Wednesday, May 18, 2022


Soyinka: Please don’t tell me that Nigeria’s unity is non-negotiable

Soyinka: Please don’t tell me that Nigeria’s unity is non-negotiable
July 15
01:08 2017

Wole Soyinka, erudite scholar, has dismissed the arguments that the unity of Nigeria is non-negotiable.

Speaking on Friday in Bayelsa state, Soyinka disagreed with those opposed to restructuring.

He said though he was not in support of the country breaking up, the people have the right to negotiate their future.

“We must stop confusing and mixing up the argument, we are mixing up the argument. It is very unfortunate for our leaders to say that the question of breaking up or not breaking up should not have arisen in the first place. It all sounds hypocritical, dogmatic and dictatorial. The statement is the unity of Nigeria is non-negotiable, now that to me, is a false,” he said.


“Anything is negotiable, the right for people to determine their future is what is non-negotiable. Most nations came to being through negotiation.

“Sometimes, when people say negotiate, what they really mean is restructuring. What the question should be: should Nigeria break up? My answer to that is no, but please don’t tell me that Nigeria, as it stands is non-negotiable. For me, this is a fallacy.

“The nation has got to be negotiated, negotiation includes ensuring that there is no marginalisation. Negotiation means control of resources, negotiation has to do with restructuring a nation in a way that the components and constituents are not feeding an overbloated centre to the detriment of their development. The language we should use is what are you willing to sacrifice? What efforts are you willing to make to ensure Nigeria remains intact? That is the question.”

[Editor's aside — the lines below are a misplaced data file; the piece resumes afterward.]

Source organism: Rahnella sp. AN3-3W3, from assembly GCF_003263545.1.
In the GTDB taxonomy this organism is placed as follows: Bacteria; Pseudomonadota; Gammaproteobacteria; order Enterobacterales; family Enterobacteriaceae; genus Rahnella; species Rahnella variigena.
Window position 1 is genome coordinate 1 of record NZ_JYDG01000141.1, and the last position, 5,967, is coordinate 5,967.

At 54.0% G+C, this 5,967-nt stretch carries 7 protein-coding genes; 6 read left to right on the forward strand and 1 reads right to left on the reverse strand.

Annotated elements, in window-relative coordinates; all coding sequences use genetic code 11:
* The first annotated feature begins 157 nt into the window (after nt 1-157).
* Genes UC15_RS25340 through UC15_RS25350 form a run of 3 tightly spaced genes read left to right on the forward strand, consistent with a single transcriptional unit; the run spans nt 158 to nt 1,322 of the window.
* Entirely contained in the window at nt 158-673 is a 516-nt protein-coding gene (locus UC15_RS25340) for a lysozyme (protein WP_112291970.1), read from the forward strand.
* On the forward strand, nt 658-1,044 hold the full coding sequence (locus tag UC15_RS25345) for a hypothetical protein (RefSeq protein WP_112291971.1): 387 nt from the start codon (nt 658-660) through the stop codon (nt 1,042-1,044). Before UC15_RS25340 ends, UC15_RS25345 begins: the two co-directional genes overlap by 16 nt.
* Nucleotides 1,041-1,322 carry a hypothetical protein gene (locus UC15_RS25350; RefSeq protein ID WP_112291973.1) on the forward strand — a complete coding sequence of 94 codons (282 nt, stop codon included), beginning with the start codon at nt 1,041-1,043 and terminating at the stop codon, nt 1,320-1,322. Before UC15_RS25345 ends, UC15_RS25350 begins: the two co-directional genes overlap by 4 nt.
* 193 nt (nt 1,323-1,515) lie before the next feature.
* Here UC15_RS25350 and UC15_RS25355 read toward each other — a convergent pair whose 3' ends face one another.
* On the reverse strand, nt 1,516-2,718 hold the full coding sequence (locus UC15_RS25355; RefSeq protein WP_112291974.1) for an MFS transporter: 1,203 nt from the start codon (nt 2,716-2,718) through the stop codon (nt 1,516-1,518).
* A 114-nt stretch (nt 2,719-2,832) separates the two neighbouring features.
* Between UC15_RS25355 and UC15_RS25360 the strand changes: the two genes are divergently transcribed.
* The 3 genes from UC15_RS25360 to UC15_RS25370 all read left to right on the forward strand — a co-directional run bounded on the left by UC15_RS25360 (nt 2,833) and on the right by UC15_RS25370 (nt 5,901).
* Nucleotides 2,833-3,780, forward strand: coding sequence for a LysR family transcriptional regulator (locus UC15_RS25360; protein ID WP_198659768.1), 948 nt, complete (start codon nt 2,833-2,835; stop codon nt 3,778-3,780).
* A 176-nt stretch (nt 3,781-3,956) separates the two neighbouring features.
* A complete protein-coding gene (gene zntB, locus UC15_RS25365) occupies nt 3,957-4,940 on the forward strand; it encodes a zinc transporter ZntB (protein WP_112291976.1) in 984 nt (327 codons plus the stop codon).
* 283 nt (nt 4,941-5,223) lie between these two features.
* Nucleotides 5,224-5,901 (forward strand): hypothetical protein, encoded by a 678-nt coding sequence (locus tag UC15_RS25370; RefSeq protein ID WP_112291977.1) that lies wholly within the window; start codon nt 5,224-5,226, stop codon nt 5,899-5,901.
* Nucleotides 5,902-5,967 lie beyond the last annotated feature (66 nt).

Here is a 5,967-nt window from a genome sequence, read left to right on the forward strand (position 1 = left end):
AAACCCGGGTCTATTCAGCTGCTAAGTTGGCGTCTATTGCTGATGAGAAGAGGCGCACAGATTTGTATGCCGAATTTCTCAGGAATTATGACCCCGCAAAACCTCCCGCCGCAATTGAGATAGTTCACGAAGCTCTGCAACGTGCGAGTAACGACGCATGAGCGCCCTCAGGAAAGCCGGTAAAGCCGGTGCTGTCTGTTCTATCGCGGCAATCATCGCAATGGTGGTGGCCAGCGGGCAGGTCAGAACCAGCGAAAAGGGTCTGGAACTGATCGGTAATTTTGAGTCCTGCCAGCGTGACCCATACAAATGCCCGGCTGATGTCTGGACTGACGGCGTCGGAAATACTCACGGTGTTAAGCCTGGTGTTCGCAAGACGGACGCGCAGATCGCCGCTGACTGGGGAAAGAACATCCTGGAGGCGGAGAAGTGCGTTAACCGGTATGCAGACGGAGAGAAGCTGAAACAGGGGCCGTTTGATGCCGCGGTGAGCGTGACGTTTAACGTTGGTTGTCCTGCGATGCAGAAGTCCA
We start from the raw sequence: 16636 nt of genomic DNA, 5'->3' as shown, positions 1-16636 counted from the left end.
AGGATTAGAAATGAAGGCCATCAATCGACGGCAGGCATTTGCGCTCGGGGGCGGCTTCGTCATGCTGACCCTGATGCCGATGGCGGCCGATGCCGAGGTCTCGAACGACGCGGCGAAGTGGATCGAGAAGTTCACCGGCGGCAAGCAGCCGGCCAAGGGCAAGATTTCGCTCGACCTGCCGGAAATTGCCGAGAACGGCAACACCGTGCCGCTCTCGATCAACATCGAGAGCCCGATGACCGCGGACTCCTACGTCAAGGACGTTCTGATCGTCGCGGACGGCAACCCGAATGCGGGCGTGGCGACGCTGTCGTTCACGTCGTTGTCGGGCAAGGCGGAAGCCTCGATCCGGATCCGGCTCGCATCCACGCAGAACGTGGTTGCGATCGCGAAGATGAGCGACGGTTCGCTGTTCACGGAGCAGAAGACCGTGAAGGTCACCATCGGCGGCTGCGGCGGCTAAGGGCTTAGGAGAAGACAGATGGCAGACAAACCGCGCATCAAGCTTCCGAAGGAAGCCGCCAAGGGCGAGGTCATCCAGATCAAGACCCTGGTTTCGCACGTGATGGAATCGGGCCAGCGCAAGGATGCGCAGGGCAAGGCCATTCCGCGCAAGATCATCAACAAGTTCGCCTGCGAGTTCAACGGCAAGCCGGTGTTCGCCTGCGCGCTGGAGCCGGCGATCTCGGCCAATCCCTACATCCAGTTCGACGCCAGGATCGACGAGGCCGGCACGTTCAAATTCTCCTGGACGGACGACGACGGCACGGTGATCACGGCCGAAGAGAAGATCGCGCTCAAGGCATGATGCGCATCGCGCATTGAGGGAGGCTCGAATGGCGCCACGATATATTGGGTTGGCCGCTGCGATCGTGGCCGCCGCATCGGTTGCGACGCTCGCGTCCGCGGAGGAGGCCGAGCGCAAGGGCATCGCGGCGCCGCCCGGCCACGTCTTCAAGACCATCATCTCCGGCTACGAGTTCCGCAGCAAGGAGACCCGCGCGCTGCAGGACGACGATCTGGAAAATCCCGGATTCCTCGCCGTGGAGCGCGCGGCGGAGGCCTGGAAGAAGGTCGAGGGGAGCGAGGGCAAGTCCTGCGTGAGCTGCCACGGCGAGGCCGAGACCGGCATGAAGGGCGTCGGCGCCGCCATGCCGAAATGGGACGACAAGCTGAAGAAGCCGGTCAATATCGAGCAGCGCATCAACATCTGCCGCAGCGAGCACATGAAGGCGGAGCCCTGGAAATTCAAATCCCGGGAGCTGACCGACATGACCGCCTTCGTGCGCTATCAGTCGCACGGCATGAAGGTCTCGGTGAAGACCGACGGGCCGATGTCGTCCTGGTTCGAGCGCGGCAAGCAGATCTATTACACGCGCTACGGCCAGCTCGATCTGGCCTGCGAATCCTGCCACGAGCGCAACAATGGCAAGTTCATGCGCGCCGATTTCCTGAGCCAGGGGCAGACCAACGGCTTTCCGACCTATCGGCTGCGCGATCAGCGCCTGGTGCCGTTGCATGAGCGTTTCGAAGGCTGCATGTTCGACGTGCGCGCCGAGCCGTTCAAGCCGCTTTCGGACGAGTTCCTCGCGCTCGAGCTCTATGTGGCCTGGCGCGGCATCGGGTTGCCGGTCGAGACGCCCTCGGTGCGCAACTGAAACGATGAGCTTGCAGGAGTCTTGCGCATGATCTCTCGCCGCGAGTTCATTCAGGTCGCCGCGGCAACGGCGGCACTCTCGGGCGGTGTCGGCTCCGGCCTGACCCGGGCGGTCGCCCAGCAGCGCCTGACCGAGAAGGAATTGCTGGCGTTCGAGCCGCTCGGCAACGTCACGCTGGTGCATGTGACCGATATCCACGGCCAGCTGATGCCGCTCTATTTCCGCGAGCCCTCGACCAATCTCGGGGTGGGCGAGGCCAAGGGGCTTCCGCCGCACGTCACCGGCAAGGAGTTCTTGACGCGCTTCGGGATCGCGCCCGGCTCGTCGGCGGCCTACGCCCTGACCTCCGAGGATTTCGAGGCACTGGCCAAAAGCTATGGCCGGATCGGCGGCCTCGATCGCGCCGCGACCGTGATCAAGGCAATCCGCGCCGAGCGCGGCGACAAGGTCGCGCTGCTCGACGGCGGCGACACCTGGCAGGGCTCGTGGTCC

Also speaking, Seriake Dickson, governor of Bayelsa, said while the unity of Nigeria is desirable and negotiable, aggrieved nationalities should sit down and dialogue.

“Nigeria’s unity is negotiable and desirable. The answer on whether to break up is no. There is a desire to stay as one. Ask questions about what is happening, there are several things to negotiate,” he said.

“If we can control our resources, we will do more for our people. All we need to do, is to talk about about existence, our living together. Let’s sit down and talk.”

Yakubu Gowon, former head of state, had earlier inaugurated some projects in the state, among which was the Ijaw National Academy, Kaima.


Reporters were taken on a tour of some other projects by the current administration.

The projects are Yenagoa’s first flyover bridge on Isaac Boro expressway, transparency building, Oxbow Lake, The Bayelsa Drug Mart, the Bayelsa Diagnostic Center and the Bayelsa International Cargo Airport.


  1. princevinco
    princevinco July 15, 12:44

    It is only the Abokis that reject restructuring because they feel that the present structure greatly flavored them.

    Reply to this comment
    • Muazu Wali
      Muazu Wali July 16, 22:28

      The three constitutions , 1979, 1989 and 1999 were imposed on us by the military dictatorship. The peoples constitution was the one negotiated in London and which led to self govrrnment and subsequently independence. There is therefore every reason to workout a new constitution and not amendment to the 1999 constitution. I only hope that the political elite will have the courage to pick up the challenge!

      Reply to this comment

Write a Comment